The English countryside certainly holds a fascination for those of us who come from far-flung countries like the Philippines or Papua New Guinea.
Images of rolling hills, winding and narrow country lanes, farmlands, woods, picnics and walks (stuff I’ve read in Enid Blyton books as a young girl) often evoke a feeling of fascination and curiosity for urban dwellers like us.
The famous adage, “The grass is always greener on the other side.” holds true in this setting. LITERALLY. I suppose for that reason, one can understand why the vegetation is so lush, thanks to the huge amount of rainfall that we get here in England.
The Lake District National Park, often called The Lakes or Lakeland, is an upland area of England spanning 2,292 square km and a population of just over 42,000. It lies in the County of Cumbria, northwest of England, and the first of its kind to be established as a national park by the UK in 1951. It also is Britain’s largest and most visited national park. Today the park attracts a significant number of visitors, between 16 to 16.5 million visitors a year, from around the world drawn to the stunning valleys, lakes, woodlands and fells.
There are 16 lakes within the park boundaries of which Windermere is the largest measuring ten and a half miles long and a mile and a quarter across at it’s widest point, with a depth of up to two hundred and twenty feet. The lake is so large that it has a slight but discernible tide. Not only is Windermere regarded as the queen of Lake District lakes but it’s also the largest body of water anywhere in England. It has been one of the country’s most popular places for holiday since the Victorian era when the railway between Kendal and Windermere was opened in 1847. The establishment of the railway was staunchly opposed by the poet William Wordsworth. He was concerned that the place he helped popularise will get a massive influx of tourists that would spoil the natural appeal of the lake.
The epic and wild grandeur of Cumbria’s landscape has inspired generations of artists, writers, and poets. The most famous of whom is arguably William Wordsworth (1770-1850, a frequent guest here), and his romantic poetry exquisitely captures the true essence of The Lakeland experience.
We climbed up a hill called Orrest Head and Alfred Wainwright (1907-1991), British guidebook author, fell-walker and illustrator, penned this words: “Orrest Head for many of us, is ‘where we came in’ – our first ascent in Lakeland, our first sight of mountains in tumultuous array across glittering waters, our awakening to beauty.”
Orrest Head is on the eastern shores of the town of Windermere. It is the subject of a chapter in Wainwright’s “The Outlying Fells of Lakeland,” and the first fell he climbed when he visited The Lakeland in 1930. (In the Lake District the hills are known as ‘fells’)
The path with dry stone wall on one side and barbed-wire fence on the other have benches along the way where you can take a little break to catch your breathe.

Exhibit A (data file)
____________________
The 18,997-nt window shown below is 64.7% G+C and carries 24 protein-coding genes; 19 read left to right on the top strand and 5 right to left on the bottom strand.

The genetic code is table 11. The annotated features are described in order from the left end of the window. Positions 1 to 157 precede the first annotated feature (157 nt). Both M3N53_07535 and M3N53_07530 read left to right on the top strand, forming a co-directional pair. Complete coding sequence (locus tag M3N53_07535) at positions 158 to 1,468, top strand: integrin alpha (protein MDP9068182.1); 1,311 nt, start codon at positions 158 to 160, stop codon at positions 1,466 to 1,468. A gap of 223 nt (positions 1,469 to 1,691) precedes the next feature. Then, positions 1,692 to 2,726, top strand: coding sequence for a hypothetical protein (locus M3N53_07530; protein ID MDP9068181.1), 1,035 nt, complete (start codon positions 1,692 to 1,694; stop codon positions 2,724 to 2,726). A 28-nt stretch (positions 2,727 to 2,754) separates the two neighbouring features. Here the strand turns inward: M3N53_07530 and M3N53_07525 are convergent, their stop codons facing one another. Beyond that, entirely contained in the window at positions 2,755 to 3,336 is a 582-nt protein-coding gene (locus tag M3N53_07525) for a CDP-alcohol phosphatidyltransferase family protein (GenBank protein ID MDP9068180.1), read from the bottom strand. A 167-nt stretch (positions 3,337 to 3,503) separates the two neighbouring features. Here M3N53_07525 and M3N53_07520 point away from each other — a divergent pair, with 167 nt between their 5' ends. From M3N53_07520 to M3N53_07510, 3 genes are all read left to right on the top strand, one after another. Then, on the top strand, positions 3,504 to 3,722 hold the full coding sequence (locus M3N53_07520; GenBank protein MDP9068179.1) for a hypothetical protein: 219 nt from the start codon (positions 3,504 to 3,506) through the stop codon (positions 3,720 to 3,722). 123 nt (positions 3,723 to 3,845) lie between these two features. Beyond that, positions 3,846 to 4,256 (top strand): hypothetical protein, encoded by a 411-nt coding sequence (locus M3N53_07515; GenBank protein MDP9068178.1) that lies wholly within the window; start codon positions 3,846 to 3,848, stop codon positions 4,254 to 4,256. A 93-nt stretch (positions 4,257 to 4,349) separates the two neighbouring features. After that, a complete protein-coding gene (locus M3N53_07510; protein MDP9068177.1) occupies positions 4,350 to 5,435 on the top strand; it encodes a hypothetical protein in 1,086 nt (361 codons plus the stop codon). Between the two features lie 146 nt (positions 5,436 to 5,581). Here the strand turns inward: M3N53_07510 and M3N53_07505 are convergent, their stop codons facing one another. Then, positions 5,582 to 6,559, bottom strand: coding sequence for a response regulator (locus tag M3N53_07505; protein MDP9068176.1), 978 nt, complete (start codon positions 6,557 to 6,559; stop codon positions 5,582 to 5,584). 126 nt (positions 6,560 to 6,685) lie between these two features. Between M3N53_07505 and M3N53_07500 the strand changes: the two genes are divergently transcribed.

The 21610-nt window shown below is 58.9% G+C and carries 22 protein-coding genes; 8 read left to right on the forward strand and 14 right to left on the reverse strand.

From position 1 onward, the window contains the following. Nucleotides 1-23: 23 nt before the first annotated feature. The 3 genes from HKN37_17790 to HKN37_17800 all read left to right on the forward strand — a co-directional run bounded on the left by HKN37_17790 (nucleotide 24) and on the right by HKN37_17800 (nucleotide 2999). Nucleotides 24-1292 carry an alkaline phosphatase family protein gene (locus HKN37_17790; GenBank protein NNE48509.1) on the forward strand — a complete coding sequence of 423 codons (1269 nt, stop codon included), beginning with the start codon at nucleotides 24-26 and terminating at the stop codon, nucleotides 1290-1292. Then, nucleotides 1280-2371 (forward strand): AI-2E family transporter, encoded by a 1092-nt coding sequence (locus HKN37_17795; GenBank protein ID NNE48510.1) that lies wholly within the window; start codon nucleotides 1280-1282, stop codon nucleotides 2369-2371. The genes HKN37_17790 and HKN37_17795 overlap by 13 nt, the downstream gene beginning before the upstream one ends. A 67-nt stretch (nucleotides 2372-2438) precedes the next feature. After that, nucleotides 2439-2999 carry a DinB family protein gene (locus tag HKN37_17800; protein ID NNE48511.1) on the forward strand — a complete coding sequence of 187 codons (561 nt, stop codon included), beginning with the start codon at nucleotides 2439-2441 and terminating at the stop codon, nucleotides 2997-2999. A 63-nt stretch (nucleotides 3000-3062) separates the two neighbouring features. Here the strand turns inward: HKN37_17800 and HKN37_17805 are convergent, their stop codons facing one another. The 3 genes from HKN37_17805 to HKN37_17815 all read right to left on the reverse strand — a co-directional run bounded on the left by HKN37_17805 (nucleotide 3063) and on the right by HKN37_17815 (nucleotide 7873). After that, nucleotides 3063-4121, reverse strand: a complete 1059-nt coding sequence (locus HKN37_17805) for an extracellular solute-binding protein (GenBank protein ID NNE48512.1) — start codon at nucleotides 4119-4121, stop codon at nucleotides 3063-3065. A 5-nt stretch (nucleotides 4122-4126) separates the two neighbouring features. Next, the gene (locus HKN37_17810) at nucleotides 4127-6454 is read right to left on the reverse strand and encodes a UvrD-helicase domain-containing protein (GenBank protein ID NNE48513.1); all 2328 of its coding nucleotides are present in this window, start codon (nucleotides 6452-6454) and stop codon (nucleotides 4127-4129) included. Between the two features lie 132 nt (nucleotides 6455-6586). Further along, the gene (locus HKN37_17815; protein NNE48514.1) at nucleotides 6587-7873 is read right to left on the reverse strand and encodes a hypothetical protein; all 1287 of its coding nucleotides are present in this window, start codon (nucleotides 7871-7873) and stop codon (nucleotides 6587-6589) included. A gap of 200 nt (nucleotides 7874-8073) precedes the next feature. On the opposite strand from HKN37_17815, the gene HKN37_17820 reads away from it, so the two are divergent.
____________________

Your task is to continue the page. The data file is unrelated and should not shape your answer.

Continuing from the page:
Or in my case, sit down for a photograph. 😉
It’s an easy and enjoyable walk uphill.
Jared and I were with our friend, Kevin Price (he was born and grew up in Windermere and climbed up this hill innumerable times), and I asked him about this purplish-pink flowers because they were strikingly gorgeous and were all over the place. He told us they’re called Foxglove; a wild and ornamental plant but poisonous when ingested by cats, dogs, and even humans.
This tall spires of tubular flowers are deceptively beautiful. If not for Kevin I never would have thought that the flowers, leaves, and the stems of this plant are harmful and can kill a person or an animal. One of the wonders of nature, of God’s creation.
The leafy lane walk was fun.
A few yards before the summit, the lane winds its way uphill through trees before reaching the top of the hill. It’s rougher underfoot but my loafers survived the trek. 🙂
The steps up to the peak. Kevin was walking ahead of Jared and they were almost at the summit. Notice the white and purple-pink Foxgloves on the right side of the footpath.
As soon as we reached the summit, it was then that I realised just what a tourist attraction The Lakes and surrounding villages really are. Orrest Head is indeed a delightful, tranquil place with sweeping views across The Lakeland.
It gives unrivalled views of the Lake District Fells, Morecambe Bay, Lake Windermere and the Pennines.
The dramatic landscape is utterly breathtaking. Alfred Wainwright wrote in 1930, “. . . quite suddenly, we emerged from the shadows of the trees and were on a bare headland, as though a curtain had dramatically torn aside, beheld a truly magnificent view. This was truth. God was in heaven that day and I a humble worshipper.”
Here’s a short video clip that Jared took from the summit. It was a warm but cloudy day; the photos and the video do not give justice to the glorious scenery of Lakeland.